Presenting a hero but not defining hero versus villain.
Movie reviews: Hollywood and Indie, specializing in independent comedies, dramas, thrillers and romance.
|“J. Edgar” is worth the hype, the fuss and the wait. I was particularly intrigued by the prospect that it was directed by the older, masculine Clint Eastwood and written by the younger, out-and-proud Dustin Lance Black. I got the biographical story of the FBI leader and I also got the deeply-touching love story of a closeted gay man. Both were woven together seamlessly.||2011|
Directed by: Clint Eastwood
Screenplay by: Dustin Lance Black
Starring: Leonardo DiCaprio and Armie Hammer
We jumped around in time, and also a bit in reality, to not just tell us who he was and what he accomplished, but to show us why he was that man. Near the beginning of the film, J. Edgar Hoover (Leonardo DiCaprio) makes the comment that it’s time to re-clarify the difference between hero and villain. That’s definitely what he wanted, but I’d wager that the opposite is closer to what he got.
American kids growing up towards the end of Hoover’s life seemed to think that they were to regard him as a bad man. Mostly because he did things that most people believe are wrong. But if those wrong actions come from a pure, child-like need of understanding good and evil and wanting good to be celebrated and evil to be punished, is that really so bad?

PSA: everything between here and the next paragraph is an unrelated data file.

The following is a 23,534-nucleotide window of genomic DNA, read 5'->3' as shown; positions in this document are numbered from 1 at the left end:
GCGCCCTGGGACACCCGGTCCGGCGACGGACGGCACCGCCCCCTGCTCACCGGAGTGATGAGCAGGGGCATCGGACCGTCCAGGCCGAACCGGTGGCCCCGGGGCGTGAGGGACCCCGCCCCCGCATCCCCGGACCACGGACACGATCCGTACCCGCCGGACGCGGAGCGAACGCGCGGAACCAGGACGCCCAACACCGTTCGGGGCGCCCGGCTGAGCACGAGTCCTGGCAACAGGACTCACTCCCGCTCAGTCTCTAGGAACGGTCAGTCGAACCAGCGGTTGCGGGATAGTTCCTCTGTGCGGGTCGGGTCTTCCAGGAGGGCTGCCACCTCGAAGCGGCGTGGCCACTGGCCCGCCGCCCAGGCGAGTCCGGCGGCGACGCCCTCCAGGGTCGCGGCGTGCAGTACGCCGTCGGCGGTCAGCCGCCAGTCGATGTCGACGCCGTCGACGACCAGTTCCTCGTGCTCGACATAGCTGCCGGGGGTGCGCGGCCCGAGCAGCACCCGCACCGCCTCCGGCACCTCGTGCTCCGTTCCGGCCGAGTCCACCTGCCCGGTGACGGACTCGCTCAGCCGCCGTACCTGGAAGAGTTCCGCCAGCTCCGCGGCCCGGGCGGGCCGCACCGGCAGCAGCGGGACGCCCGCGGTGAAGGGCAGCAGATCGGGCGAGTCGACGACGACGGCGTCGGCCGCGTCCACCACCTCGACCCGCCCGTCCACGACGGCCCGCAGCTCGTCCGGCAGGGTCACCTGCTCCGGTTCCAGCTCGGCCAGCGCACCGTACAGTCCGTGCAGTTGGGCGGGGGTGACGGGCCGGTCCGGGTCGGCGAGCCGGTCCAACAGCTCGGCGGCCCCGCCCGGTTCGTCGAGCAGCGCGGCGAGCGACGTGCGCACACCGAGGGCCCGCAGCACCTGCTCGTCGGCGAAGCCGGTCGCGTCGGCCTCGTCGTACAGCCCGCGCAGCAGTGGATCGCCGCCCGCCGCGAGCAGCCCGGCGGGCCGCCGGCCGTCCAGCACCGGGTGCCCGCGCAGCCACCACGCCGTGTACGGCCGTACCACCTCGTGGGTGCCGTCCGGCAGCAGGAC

He deeply detested politicians, anarchists and communists. I think he also believed that they were frequently one in the same. But he formed the FBI to protect America from any and all crimes. He cared about appearance, decorum, and respect. Mustaches are bad, well-cut suits are good, and he hired and fired on both accounts.
The intimate details of Hoover’s life (which we probably can’t know for sure) came to life in the film when Clyde Tolson (Armie Hammer) walked into his office and was immediately hired. Presumably because he’s handsome and knows how to wear a suit. Tolson was shown to be more in touch with his sexuality. With Tolson by his side, the drama was heightened to show all the warring elements within Hoover — how he was raised contradicted with who he actually was and what he believed to be right contradicted with what was actually happening.
Leonardo DiCaprio was an impeccable choice to play J. Edgar Hoover from a young man to his dying day at age 77. DiCaprio himself is nearing 40 but still looks the same as when he was a 16 year-old homeless kid on “Growing Pains,” and now might be his time for the Oscar. The transformation through all of Hoover’s weight gain, hair loss, and infallible belief system was perfect. He showed us the man as he should probably be remembered, and almost as he would like to be remembered.